Such incidents fueled skepticism of police in Floyd's community well before the King video surfaced. Floyd's friend Vaughn Dickerson remembered that people in the neighborhood would drive around playing Compton rap group NWA's 1988 anti-police anthem. Another popular group at their high school was the Houston-based Geto Boys, which came out with the song "City Under Siege" in 1990 that evoked Delaney's killing by off-duty cops who had been out drinking and lamented police violence with the lyrics, "Police brutality is now a formality/They're kickin' our ass and we're payin' their salary."
'We still had trust'
In high school, Floyd and his friends were busy playing sports and shied away from trouble. But Dickerson noted that they were growing up during the crack epidemic, when police assumed every young Black man was selling drugs and harassment and roughing up was routine. "Rodney King made history with us because what he endured is what we saw every day in the ghetto … officers beating, kicking minorities, that was a common thing," said Dickerson. Like many people, Dickerson recalled that he and Floyd thought the four officers who went on trial would be convicted.
"We still had trust and faith in the system," he said. "You're talking [about] teenagers, 17- and 18-year-olds. We're not understanding the biases and prejudices against Black people. We understood it — we knew about slavery and Black history — but we didn't truly understand the depth of it."
A mostly white jury acquitted the officers in April 1992; two of the officers were convicted of violating King's civil rights in a federal trial the following year. Jurors saw the beginning of the video — edited out of TV footage — showing that after being tased, King charged at an officer before the group began attacking him with batons. Officers said King had been resisting arrest and testified that they thought he was high on PCP, though he later tested negative for the drug and was instead legally drunk. He claimed to have initially evaded police out of fear of getting a drunk-driving charge while on parole for robbery.
The video in that case remained an aberration for decades until the introduction of smartphones and body cameras in recent years helped propel the Black Lives Matter movement.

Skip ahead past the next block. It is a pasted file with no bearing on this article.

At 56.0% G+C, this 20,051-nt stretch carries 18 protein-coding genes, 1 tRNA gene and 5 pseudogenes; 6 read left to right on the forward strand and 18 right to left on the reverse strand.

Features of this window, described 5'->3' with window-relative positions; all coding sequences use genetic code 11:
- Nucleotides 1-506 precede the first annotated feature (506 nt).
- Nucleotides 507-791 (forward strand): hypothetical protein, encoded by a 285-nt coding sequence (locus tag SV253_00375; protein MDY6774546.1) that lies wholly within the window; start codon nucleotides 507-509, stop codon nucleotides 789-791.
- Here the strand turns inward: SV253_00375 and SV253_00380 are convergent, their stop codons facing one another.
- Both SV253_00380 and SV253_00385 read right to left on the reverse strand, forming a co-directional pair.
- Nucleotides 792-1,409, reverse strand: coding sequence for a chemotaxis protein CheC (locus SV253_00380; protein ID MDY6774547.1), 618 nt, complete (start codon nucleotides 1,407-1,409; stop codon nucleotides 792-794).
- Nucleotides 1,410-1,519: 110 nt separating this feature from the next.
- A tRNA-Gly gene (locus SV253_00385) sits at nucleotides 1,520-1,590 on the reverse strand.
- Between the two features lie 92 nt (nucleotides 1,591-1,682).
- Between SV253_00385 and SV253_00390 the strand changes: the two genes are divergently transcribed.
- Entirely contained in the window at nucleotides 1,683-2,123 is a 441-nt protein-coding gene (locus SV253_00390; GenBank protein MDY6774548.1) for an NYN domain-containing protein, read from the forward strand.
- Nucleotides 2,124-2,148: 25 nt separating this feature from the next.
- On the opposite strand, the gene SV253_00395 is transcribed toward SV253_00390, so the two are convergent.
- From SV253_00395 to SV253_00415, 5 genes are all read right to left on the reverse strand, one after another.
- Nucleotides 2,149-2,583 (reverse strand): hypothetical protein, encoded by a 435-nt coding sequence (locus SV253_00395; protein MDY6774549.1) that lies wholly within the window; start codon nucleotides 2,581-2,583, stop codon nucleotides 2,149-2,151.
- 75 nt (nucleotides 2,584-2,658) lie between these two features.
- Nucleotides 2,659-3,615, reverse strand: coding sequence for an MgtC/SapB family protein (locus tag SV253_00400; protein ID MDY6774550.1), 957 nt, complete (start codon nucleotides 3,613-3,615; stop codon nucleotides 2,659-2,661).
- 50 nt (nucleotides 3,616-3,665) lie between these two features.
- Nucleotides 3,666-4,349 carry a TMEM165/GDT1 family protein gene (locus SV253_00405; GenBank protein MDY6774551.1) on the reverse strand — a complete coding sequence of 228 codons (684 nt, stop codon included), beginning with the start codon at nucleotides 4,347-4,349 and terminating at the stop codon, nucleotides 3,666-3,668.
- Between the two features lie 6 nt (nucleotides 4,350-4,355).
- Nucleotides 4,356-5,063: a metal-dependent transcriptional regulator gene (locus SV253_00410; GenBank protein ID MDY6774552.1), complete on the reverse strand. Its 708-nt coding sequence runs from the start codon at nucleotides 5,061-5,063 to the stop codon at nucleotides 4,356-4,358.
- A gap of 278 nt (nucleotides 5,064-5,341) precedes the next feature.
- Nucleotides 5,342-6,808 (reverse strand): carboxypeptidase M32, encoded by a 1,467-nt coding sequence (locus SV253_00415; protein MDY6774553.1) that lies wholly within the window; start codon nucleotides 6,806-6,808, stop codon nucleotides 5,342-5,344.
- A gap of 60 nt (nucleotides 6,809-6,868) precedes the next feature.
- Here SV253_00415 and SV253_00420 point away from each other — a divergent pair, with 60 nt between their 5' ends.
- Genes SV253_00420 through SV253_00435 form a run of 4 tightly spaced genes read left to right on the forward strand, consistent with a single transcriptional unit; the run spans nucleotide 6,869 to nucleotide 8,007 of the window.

'Part of history'
Like King's assault, Floyd's encounter with Chauvin might have flown under the radar without a bystander's filming. Darnella Frazier recorded Floyd's anguished cries under Chauvin's knee in a smartphone video that challenged the police narrative that he had merely had a medical incident.
The recording shocked the nation in a different way. It was lengthy. It did not end with bruises and fractures, but the last words of a dying man.
In the King case, one of the deadliest riots in U.S. history broke out in L.A. once the officers were acquitted more than a year after the beating. By 2020, the public was no longer ready to wait: People stormed the streets, rioted and seized the Third Precinct police station in Minneapolis soon after the video of Floyd emerged.
Armour noted that there had not been the same infrastructure of activism after the King controversy compared to the one established in the years leading up to Floyd's death: "Rodney King was more of a moment. George Floyd was part of a movement."
Stanford University law professor David Sklansky said that not only is the video of George Floyd better quality, "but we also have a better sense of the scale and nature of the overall problem of police violence."
Jurors in the first trial regarding King's beating have said they based their acquittal on testimony and evidence in the courtroom, and those in the Chauvin trial will face similar limits amid a public movement to deliver a statement against systemic racism.
When Veal watched the video of Floyd, he noticed that his friend called the cops "sir" and "Mr. Officer." It brought back memories of the conversations they had as teenagers about talking respectfully to police. As he, Dickerson, Mouton and other friends of Floyd prepare to travel north for the trial, they hope this time will be different. That a jury will convict.
"Just as people talked about the Rodney King experience and trial," said Veal, "I think this is going to be the same … it's going to be a part of history."